For continuous predictor variables, the coefficient estimate is the expected *log count* of the response variable for a one-unit increase in the continuous predictor.

For example, the coefficient for `$math_score`

is 0.07. This means that the expected increase in log award number for a one-unit increase in math is 0.07. To obtain the actual counts, we need to calculate the exponential of 0.07.

Extract the coefficient estimate for `$math_score`

from this model summary, and calculate the exponent.

`exp(coef(m1)['math_score'])`

```
## math_score
## 1.072672
```

For categorical predictor variables, the coefficient estimate is the expected difference in log count between the baseline level (in this case, `academic`

) and each other level. To return the difference in actual counts, you would take the exponent.

In this example, the expected difference in log count for `general`

compared to `academic`

is -1.08. The expected difference in log count for `vocational`

compared to `academic`

is -0.7: students in `general`

and `vocational`

programs got fewer awards than students in academic programs.

Finally, we have information on the **Deviance**. The residual deviance can be used to test for the goodness of fit of the overall model. The residual deviance is the difference between the deviance of the current model and the maximum deviance of the ideal model where the predicted values are identical to the observed. The smaller the residual deviance, the better the model fit.

We can eyeball this fit by checking if the residual deviance is similar to the residual degrees of freedom (it should be, because the variance and the mean should be the same). If the residual deviance is *larger* than residual degrees of freedom, this difference suggests that there is extra, unexplained, variation in the response (i.e., we have a case of overdispersion). *Overdispersion* can be compensated for by refitting the model using `family =`

quasipoisson` rather than Poisson errors.

A better approach is to explicitly test for a difference. We can do this using a chi-squared goodness of fit test, `pchisq()`

. This function returns a p-value for a specific value (`q`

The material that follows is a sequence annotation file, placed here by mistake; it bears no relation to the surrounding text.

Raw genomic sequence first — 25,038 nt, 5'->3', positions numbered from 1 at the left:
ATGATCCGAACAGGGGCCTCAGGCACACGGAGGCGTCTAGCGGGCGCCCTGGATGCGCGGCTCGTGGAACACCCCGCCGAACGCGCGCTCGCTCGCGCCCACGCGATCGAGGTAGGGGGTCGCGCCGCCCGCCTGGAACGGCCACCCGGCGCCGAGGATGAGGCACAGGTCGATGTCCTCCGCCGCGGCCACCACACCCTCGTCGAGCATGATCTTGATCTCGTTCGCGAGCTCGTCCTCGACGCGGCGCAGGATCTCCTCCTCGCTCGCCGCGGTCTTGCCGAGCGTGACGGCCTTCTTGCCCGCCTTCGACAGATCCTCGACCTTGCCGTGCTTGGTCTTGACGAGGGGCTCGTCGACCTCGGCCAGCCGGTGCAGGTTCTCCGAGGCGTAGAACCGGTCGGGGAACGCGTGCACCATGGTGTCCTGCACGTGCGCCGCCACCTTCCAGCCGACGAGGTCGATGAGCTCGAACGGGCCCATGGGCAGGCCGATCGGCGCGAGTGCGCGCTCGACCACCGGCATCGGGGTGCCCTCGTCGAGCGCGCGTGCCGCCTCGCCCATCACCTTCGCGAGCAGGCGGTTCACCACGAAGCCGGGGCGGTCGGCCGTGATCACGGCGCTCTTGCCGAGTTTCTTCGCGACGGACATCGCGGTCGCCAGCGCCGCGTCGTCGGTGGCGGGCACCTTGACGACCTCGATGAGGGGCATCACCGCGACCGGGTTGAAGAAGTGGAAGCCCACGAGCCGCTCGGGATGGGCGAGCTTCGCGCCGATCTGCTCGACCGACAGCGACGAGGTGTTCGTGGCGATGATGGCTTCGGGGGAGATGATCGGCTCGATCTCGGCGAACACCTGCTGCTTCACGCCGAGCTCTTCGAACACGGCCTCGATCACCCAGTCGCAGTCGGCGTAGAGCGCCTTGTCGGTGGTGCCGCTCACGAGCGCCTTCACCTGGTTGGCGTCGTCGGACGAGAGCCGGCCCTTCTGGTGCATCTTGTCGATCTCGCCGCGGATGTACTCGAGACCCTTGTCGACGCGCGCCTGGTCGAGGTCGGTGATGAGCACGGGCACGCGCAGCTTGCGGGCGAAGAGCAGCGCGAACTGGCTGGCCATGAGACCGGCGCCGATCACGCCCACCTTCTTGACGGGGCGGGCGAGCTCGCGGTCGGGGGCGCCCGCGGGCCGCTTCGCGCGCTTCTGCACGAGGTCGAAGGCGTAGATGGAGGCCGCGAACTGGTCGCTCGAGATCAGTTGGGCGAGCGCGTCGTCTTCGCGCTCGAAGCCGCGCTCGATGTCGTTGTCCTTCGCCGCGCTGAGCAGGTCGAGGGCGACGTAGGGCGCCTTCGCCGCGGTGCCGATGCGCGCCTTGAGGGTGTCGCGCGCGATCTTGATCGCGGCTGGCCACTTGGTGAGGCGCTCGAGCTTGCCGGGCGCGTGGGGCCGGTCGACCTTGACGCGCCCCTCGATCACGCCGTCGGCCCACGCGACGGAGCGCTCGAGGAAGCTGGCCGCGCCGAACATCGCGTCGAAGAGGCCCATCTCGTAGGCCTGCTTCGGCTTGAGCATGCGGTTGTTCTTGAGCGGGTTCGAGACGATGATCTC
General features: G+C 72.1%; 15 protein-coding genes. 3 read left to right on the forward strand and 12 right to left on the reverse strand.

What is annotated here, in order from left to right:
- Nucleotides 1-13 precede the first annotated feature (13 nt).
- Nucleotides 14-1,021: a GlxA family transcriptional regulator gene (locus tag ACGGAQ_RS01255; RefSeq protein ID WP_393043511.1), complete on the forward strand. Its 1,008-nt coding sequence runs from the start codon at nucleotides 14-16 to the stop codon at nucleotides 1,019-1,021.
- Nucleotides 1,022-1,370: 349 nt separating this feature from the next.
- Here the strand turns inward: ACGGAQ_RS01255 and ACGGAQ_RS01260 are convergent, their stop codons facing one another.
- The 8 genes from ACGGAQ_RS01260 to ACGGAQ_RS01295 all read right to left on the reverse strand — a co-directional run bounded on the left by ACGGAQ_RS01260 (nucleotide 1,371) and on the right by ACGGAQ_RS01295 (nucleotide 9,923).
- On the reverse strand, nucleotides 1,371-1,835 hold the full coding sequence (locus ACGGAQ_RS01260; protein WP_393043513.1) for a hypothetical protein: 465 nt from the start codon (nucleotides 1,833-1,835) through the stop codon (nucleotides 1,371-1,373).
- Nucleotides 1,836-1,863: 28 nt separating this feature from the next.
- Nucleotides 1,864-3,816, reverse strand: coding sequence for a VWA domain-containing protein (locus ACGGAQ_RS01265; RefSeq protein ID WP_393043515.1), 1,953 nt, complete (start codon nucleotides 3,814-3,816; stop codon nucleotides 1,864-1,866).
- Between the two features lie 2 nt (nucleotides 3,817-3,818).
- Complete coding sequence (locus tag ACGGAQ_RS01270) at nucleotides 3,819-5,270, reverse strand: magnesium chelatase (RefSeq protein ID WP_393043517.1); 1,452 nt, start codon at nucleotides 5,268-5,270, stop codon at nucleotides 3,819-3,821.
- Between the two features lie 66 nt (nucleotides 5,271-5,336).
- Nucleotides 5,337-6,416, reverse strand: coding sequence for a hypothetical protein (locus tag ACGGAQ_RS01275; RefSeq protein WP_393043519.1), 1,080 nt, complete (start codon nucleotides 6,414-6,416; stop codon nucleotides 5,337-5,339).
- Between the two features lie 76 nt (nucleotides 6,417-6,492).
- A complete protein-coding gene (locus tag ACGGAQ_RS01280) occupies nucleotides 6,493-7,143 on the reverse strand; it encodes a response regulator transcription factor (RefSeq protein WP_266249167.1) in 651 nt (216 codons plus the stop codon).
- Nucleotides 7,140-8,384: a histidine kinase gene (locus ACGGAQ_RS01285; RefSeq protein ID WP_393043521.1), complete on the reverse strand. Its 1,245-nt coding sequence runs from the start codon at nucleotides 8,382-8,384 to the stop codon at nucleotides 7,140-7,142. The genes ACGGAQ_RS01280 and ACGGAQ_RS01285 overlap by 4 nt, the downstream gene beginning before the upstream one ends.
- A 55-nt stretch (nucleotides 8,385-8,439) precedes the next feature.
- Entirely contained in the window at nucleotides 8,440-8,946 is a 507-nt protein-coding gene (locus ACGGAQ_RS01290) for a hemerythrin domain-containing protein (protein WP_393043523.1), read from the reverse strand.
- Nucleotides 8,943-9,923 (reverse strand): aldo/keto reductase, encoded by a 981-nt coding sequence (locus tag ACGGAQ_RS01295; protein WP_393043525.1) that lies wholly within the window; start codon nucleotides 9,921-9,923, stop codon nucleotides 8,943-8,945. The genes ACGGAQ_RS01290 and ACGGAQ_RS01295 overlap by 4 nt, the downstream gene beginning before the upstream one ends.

) and degrees of freedom (`df`

) for the chi-squared distribution. By default, `pchisq()`

gives the proportion of the distribution to the left of the value. To get the proportion more extreme than the difference, you can specify `lower.tail = FALSE`

(or subtract the result from 1).

If the residual difference is small enough, the goodness of fit test will not be significant, indicating that the model fits the data.

Run a chi-squared goodness of fit test on the residuals of m1, using `pchisq()`

. Make sure that you extract the deviance and degrees of freedom from the model (df.residual), rather than entering the values manually.

`pchisq(m1$deviance, m1$df.residual)`

`## [1] 0.3817726`

We can also use a goodness of fit test to compare this full model with a simpler model, such as one that only includes `$math_score`

. Run a new model, `m2`

, that models the number of awards as a function of math_score only.

`m2 <- glm(num_awards ~ math_score, data = awards, family = 'poisson')`

Now we can test the overall effect of `$program`

by comparing the deviance of the full model with the deviance of this new model. Use the `anova()`

function, with `test = 'Chisq'`

to compare models m1 and m2.

`anova(m2, m1, test = "Chisq")`

```
## Analysis of Deviance Table
##
## Model 1: num_awards ~ math_score
## Model 2: num_awards ~ program + math_score
## Resid. Df Resid. Dev Df Deviance Pr(>Chi)
## 1 198 204.02
## 2 196 189.45 2 14.572 0.0006852 ***
## ---
## Signif. codes: 0 '***' 0.001 '**' 0.01 '*' 0.05 '.' 0.1 ' ' 1
```

The two degree-of-freedom chi-square test indicates that `$program`

is a statistically significant predictor of num_awards.

As with the binomial glm, we cannot just use the coefficient estimates to plot the fitted line with `abline()`

.

We first need to calculate and store predicted values for each row in the original dataset (we have enough data here that, at least for our purposes, we do not need to generate a new vector of math_scores).

Use the `predict()`

function to add a new column (`$pred`

) to the `awards`

data object for the predicted values from the original model, m1. In this case, we do not need to provide any `newdata`

. Further, to get predicted *counts8 (rather than log counts), we need to set `type = â€˜responseâ€™.

`awards$pred <- predict(m1, type = "response")`

Now we can make a plot of the data and fitted lines. Think about how we would plot both a continuous and a categorical predictor variables. A good way would be to have the continuous variable as the x-axis, and different points/lines for each level of the categorical variable.

To plot the results, we need to first order the data by `$program`

and `$math_score`

, so that the lines we plot will be curves and not go all over the plot. We can do that using the `order()`

function within the square brackets, as we did before. Run: awards2 <- awards[order(awards\(program, awards\)math_score), ].

`awards2 <- awards[order(awards$program, awards$math_score), ]`

Now, we can plot the data points (adding some jitter to the counts, because there will be some overlapping points), and then add the predicted lines. First, plot jittered `$num_awards`

as a function of `math_score`

. Use `pch = 20`

, and the argument `col =`

to your factor, program.

`plot(jitter(num_awards) ~ math_score, data = awards2, col = program, pch = 20)`